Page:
I’m not a developer.  I dabble in little bits of code (interpreted and compiled) for humor and to try and remain relevant.  Nor am I an application security expert for the same reason.  However, I spend a lot of time around developers of all sorts, those that write code for machines whose end goal isn’t to deliver applications directly, but rather help deliver them securely.  Which may seem odd as you read on…

The name of this blog, Rational Survivability, highlights my belief that the last two decades of security architecture and practices — while useful in foundation — requires a rather aggressive tune-up of priorities.

Our trust models, architecture, and operational silos have not kept pace with the velocity of the environments they were initially designed to support and unfortunately as defenders, we’ve been outpaced by both developers and attackers.

Since we’ve come to the conclusion that there’s no such thing as perfect security, “survivability” is a better goal.  Survivability leverages “security” and is ultimately a subset of resilience but is defined as the “…capability of a system to fulfill its mission, in a timely manner, in the presence of attacks, failures, or accidents.”  You might be interested in this little ditty from back in 2007 on the topic.

Sharp readers will immediately recognize the parallels between this definition of “survivability,” how security applies within context, and how phrases like “design for failure” align.  In fact, this is one of the calling cards of a company that has become synonymous with (IaaS) Public Cloud: Amazon Web Services (AWS.)  I’ll use them as an example going forward.

So here’s a line in the sand that I think will be polarizing enough:

I really hope that AWS continues to gain traction with the Enterprise.  I hope that AWS continues to disrupt the network and security ecosystem.  I hope that AWS continues to pressure the status quo and I hope that they do it quickly.

Why?

Almost a decade ago, the  Open Group’s Jericho Forum published their Commandments.  Designed to promote a change in thinking and operational constructs with respect to security, what they presciently released upon the world describes a point at which one might imagine taking one’s most important assets and connecting them directly to the Internet and the shifts required to understand what that would mean to “security”:

  1. The scope and level of protection should be specific and appropriate to the asset at risk.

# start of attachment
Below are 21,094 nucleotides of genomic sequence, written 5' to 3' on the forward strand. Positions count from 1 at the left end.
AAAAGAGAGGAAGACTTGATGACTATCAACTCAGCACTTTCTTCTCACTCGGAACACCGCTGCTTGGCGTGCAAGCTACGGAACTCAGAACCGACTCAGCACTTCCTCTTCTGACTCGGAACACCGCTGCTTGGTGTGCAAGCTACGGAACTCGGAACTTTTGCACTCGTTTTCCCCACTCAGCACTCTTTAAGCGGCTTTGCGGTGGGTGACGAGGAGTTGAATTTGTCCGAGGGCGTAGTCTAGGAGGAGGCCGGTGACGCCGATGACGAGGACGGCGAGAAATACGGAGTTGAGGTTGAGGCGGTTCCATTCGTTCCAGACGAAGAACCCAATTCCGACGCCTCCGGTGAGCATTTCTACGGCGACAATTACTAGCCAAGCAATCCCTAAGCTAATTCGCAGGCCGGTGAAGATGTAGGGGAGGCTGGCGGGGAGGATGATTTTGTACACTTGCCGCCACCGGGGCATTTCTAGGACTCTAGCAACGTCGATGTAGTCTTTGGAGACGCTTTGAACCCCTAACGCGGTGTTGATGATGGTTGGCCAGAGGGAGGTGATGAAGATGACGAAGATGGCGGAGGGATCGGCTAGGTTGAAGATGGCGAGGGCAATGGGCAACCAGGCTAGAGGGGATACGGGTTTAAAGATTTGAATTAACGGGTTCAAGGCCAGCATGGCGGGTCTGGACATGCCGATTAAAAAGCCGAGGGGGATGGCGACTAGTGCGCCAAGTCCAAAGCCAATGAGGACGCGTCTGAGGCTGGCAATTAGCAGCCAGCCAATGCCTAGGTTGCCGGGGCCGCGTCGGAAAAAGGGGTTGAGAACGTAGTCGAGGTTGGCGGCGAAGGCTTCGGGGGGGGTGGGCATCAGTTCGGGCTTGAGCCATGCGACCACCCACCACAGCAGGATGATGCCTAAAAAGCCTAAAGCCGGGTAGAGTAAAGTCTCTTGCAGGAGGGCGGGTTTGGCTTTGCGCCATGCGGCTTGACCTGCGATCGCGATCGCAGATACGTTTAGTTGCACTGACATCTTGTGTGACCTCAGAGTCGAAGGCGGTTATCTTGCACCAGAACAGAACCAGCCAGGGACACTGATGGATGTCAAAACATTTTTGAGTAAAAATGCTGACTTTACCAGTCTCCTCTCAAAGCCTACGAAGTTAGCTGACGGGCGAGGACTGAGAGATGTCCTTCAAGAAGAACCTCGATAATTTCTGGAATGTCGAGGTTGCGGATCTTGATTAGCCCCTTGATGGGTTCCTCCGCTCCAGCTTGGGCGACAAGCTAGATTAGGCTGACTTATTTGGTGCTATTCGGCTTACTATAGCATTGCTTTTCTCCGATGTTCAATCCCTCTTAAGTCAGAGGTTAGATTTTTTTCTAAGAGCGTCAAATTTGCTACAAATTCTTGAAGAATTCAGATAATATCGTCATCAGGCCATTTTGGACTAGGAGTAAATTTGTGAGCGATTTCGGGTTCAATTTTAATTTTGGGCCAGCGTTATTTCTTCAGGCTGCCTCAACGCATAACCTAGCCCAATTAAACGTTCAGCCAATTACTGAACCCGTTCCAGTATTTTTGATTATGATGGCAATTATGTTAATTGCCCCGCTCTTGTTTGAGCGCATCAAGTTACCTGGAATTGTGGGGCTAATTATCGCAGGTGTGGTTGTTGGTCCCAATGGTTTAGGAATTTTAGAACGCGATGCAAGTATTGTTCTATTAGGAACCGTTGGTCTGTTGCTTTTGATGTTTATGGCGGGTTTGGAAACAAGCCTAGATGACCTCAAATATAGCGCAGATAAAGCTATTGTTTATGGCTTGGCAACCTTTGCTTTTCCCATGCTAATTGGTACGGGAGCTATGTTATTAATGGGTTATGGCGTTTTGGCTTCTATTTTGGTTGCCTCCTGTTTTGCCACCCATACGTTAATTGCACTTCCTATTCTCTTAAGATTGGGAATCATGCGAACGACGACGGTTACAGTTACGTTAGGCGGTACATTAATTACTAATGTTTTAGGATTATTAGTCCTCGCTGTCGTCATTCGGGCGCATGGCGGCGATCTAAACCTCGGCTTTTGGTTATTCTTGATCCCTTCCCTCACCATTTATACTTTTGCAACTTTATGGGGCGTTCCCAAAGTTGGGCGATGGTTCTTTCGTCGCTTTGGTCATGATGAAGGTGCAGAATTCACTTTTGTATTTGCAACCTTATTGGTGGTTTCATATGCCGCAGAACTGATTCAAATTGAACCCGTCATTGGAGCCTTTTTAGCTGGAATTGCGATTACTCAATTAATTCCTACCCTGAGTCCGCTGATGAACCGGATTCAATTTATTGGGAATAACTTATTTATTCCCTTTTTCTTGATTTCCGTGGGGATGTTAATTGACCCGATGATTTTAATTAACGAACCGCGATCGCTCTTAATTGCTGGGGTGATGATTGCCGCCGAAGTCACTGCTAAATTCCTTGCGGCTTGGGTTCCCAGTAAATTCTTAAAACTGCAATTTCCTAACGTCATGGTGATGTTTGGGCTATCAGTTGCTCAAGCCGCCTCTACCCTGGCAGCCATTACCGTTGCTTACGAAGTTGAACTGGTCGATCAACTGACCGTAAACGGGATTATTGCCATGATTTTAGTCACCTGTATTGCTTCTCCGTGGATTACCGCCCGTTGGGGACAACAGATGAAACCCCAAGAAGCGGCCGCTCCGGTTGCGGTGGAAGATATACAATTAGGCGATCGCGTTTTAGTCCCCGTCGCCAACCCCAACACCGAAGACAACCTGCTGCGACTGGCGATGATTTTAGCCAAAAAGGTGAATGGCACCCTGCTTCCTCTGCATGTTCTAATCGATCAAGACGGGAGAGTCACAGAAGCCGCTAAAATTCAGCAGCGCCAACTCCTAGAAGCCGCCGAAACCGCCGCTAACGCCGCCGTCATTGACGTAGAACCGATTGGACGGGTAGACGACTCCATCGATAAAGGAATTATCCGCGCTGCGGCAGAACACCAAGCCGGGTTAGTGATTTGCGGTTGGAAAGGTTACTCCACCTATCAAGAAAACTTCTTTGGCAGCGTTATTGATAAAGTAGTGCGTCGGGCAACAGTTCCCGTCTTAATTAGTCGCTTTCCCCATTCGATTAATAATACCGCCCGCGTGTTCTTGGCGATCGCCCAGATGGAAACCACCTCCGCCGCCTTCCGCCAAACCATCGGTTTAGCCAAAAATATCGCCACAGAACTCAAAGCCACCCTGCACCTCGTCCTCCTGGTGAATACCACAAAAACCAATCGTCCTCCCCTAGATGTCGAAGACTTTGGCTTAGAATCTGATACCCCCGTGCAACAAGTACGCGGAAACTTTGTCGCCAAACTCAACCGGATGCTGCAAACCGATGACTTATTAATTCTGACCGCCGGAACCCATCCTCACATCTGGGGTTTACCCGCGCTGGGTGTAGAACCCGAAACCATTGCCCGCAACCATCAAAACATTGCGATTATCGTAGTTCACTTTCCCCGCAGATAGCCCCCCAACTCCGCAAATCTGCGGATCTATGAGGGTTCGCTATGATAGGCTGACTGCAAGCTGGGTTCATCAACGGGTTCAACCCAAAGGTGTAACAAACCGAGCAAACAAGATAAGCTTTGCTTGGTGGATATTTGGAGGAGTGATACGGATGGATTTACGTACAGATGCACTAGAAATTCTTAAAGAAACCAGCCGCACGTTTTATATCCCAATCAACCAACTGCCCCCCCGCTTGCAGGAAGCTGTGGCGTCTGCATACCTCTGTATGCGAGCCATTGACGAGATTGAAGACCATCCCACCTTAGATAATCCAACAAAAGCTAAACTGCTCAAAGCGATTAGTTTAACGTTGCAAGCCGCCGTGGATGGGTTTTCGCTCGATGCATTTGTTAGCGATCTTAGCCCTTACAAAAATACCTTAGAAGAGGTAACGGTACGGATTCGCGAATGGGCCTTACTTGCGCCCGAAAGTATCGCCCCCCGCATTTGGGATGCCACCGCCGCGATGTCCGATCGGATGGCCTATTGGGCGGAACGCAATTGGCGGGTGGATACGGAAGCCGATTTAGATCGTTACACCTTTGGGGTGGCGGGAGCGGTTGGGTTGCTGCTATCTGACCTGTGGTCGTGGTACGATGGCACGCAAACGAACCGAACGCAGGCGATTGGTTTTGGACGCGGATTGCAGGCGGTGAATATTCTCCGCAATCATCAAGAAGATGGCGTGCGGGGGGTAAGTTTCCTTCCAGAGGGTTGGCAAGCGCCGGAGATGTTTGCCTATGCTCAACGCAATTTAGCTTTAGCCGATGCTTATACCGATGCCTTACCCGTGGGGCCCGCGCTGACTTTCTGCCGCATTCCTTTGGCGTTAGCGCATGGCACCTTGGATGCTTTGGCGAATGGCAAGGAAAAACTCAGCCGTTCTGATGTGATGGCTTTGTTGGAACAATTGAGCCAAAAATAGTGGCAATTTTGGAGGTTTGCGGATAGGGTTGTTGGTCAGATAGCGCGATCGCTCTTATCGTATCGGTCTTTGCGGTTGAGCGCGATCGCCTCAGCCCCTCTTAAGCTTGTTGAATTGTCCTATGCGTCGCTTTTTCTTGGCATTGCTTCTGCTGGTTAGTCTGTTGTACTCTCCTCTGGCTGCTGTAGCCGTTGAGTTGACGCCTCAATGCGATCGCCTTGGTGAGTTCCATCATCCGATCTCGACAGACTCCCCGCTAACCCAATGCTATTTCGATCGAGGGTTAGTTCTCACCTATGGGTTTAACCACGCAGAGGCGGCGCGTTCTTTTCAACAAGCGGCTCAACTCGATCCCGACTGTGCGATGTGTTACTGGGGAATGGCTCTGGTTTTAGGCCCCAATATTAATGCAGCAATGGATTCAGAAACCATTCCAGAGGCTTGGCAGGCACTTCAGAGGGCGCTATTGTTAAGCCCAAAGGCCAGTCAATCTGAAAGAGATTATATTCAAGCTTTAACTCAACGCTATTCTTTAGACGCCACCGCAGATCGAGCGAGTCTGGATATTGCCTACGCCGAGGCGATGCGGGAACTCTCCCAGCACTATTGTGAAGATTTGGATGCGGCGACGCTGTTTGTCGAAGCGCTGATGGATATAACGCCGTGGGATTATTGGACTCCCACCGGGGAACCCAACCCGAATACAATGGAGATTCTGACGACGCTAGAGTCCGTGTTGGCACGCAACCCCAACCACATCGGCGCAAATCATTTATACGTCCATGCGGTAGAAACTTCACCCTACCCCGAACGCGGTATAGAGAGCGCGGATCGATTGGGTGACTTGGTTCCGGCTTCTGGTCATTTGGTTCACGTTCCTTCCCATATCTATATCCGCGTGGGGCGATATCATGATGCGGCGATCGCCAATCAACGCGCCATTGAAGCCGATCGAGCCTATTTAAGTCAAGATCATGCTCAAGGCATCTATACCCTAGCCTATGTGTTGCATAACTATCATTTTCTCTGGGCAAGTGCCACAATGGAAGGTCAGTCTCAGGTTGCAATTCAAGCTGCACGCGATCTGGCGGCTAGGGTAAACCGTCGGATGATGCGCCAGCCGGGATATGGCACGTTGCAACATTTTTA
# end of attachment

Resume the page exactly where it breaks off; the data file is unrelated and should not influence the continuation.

2. Security mechanisms must be pervasive, simple, scalable, and easy to manage.
  3. Assume context at your peril.
  4. Devices and applications must communicate using open, secure protocols.
  5. All devices must be capable of maintaining their security policy on an un-trusted network.
  6. All people, processes, and technology must have declared and transparent levels of trust for any transaction to take place.
  7. Mutual trust assurance levels must be determinable.
  8. Authentication, authorization, and accountability must interoperate/exchange outside of your locus/area of control
  9. Access to data should be controlled by security attributes of the data itself
  10. Data privacy (and security of any asset of sufficiently high value) requires a segregation of duties/privileges
  11. By default, data must be appropriately secured when stored, in transit, and in use.

These seem harmless enough today, but were quite unsettling when paired with the notion of “de-perimieterization” which was often misconstrued to mean the immediate disposal of firewalls.  Many security professionals appreciated the commandments for what they expressed, but the the design patterns, availability of solutions and belief systems of traditionalists constrained traction.

Interestingly enough, now that the technology, platforms, and utility services have evolved to enable these sorts of capabilities, and in fact have stressed our approaches to date, these exact tenets are what Public Cloud forces us to come to terms with.

If one were to look at what public cloud services like AWS mean when aligned to traditional “enterprise” security architecture, operations and solutions, and map that against the Jericho Forum’s Commandments, it enables such a perfect rethink.